Never mind the departure of Corporate America from L.A. The real action continues to emanate from those legions of entrepreneurs who are making this town a national hothouse for startup companies.
The entrepreneurial spirit is not exactly a new calling for L.A. and much of Southern California. Actually, if not for the assorted “cowboys, swashbucklers and lunatics,” Southern California might have become a business wasteland, said Joel Kotkin, senior fellow with the Pepperdine University Institute for Public Policy.
What’s changed is the emphasis on the small- to mid-sized business and its overall importance to the local economy, a point that’s been underscored by the departure of big corporate names through acquisition or relocation.
“Los Angeles is going back to what it started out as,” Kotkin said. “It’s an outpost where pioneers and risk-takers go after their dreams.”
Los Angeles is more dependent than any other U.S. metro area on businesses with fewer than 100 employees, Kotkin said. And while Silicon Valley receives a great deal of attention for its small-business successes, L.A. is the most prolific breeding ground for startups.
There were 3,704 new businesses launched statewide between March 1994 and March 1995, according to the latest figures available from the U.S. Census Bureau, and 2,109 of those 57 percent were in Los Angeles County.
“In a county of 9 million, you’re going to have a lot more new businesses than other places, said Mark Dowling, vice president of the La Jolla Economic Research Institute in Claremont.
Moreover, there is also a huge underground economy flying below government radar.
“You can’t count everybody who is starting a business out of their home,” said William P. Gartner, professor of entrepreneurship at USC’s Marshall School of Business.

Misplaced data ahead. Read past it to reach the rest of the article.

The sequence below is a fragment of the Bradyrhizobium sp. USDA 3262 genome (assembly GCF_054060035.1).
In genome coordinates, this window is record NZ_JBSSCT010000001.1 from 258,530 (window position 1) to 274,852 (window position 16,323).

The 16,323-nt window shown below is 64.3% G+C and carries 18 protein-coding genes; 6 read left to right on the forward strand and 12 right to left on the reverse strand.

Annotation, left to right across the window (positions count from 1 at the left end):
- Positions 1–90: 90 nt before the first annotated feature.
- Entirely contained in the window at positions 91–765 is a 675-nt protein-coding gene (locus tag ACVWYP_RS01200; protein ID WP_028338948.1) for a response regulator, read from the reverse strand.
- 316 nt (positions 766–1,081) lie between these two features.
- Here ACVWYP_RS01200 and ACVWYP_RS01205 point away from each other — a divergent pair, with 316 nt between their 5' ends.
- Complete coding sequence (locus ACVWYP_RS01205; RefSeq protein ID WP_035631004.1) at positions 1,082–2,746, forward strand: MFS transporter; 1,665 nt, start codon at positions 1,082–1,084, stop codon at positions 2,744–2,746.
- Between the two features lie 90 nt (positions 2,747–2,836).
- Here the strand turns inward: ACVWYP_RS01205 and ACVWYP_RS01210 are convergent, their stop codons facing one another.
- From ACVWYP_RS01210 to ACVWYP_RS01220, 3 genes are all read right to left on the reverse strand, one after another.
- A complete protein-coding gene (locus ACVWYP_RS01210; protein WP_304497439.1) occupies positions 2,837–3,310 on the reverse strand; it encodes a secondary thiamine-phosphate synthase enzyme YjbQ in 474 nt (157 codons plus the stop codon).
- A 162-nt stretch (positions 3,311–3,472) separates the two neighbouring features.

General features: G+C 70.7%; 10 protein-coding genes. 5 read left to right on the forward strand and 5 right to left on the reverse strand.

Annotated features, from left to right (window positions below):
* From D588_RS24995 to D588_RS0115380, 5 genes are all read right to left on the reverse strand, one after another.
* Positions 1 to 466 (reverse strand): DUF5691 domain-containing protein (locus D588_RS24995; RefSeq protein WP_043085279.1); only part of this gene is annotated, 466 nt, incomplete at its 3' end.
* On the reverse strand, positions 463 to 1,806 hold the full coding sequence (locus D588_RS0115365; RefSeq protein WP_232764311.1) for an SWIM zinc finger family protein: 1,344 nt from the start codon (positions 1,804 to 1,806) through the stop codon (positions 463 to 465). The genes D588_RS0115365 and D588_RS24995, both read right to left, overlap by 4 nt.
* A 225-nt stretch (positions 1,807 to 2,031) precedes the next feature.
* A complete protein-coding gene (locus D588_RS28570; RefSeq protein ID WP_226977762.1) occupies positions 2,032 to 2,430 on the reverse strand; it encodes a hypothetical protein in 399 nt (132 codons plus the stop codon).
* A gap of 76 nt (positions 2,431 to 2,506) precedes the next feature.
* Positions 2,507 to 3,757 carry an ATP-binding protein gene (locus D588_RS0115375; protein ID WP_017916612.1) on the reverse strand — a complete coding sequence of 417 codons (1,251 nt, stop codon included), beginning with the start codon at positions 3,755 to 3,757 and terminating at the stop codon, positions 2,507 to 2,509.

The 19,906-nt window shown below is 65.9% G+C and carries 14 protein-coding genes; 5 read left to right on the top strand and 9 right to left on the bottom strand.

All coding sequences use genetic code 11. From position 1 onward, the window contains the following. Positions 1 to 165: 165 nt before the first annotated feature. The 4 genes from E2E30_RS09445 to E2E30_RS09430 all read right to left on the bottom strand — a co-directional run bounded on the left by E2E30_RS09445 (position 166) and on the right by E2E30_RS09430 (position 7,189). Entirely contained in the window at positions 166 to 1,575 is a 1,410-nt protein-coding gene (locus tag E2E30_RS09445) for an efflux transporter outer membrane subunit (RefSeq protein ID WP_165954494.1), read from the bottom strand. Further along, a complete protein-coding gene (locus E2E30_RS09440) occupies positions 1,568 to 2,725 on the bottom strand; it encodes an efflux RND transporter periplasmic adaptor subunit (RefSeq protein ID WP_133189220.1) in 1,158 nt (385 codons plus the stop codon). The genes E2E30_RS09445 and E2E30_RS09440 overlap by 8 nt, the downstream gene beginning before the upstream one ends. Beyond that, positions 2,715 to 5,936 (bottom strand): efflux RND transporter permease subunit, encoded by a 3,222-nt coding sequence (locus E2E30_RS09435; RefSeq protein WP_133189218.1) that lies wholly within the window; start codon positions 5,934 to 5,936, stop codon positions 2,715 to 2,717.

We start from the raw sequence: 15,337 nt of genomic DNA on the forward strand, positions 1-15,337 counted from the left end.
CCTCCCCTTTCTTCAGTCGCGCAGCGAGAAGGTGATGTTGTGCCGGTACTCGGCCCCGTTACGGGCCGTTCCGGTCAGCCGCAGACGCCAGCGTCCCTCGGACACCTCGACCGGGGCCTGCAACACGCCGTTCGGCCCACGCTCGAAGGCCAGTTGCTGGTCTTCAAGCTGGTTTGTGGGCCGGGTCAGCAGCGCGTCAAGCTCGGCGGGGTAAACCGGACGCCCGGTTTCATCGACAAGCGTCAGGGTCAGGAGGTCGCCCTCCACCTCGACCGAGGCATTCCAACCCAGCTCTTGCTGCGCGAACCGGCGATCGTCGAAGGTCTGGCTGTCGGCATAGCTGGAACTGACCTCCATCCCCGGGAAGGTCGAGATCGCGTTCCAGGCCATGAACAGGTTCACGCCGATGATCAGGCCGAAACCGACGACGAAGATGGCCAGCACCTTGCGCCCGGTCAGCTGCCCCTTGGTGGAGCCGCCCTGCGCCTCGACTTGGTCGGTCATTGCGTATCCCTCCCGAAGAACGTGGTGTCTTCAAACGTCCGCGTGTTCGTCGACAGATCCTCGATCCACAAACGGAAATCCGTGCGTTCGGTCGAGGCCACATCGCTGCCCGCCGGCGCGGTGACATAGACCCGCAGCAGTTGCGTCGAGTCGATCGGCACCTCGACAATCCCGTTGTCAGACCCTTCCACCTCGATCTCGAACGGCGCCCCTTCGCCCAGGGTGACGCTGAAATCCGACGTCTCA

Gartner said entrepreneurship is on the upswing nationwide as the country goes through an “economic deconstruction,” or a decreased reliance on big business.
L.A. is a big part of that picture. But why?
Clearly, there is something to the stereotype that people here are more open to risk-taking and trying new ways of doing things than their more tradition-bound counterparts in other areas of the country.
“There’s less of a stigma for busines failure in Los Angeles than many other places,” said Jack Kyser, chief economist for the Economic Development Corp. of Los Angeles County. “In a lot of other cities, a business failure makes for good cocktail party chatter, but here it doesn’t matter.”
And it’s also true that the departure of big business has focused more attention on smaller businesses.
“The many corporations moving or downsizing have contributed to the entrepreneur base,” said Debra Esparza, director of USC’s Business Expansion Network, an entrepreneur training program that also provides management assistance to outside clients. “Aerospace went away and these people had to find new jobs. Many of them made their own jobs by starting a company using their technology backgrounds.”
In addition to having many years of experience, many of those laid-off workers had nest eggs to use for starting a business.
“I am noticing that the number of clients with higher levels of education has increased in recent years,” Esparza said. “Before a few years ago, there was a greater percentage of people with a high school education coming to us.”
Government-sponsored small-business support in Los Angeles, such as through the Valley Economic Development Center, also has contributed to a healthy small-business environment, she said. Other factors include Los Angeles’ abundance of business services, its ports and access to distribution networks.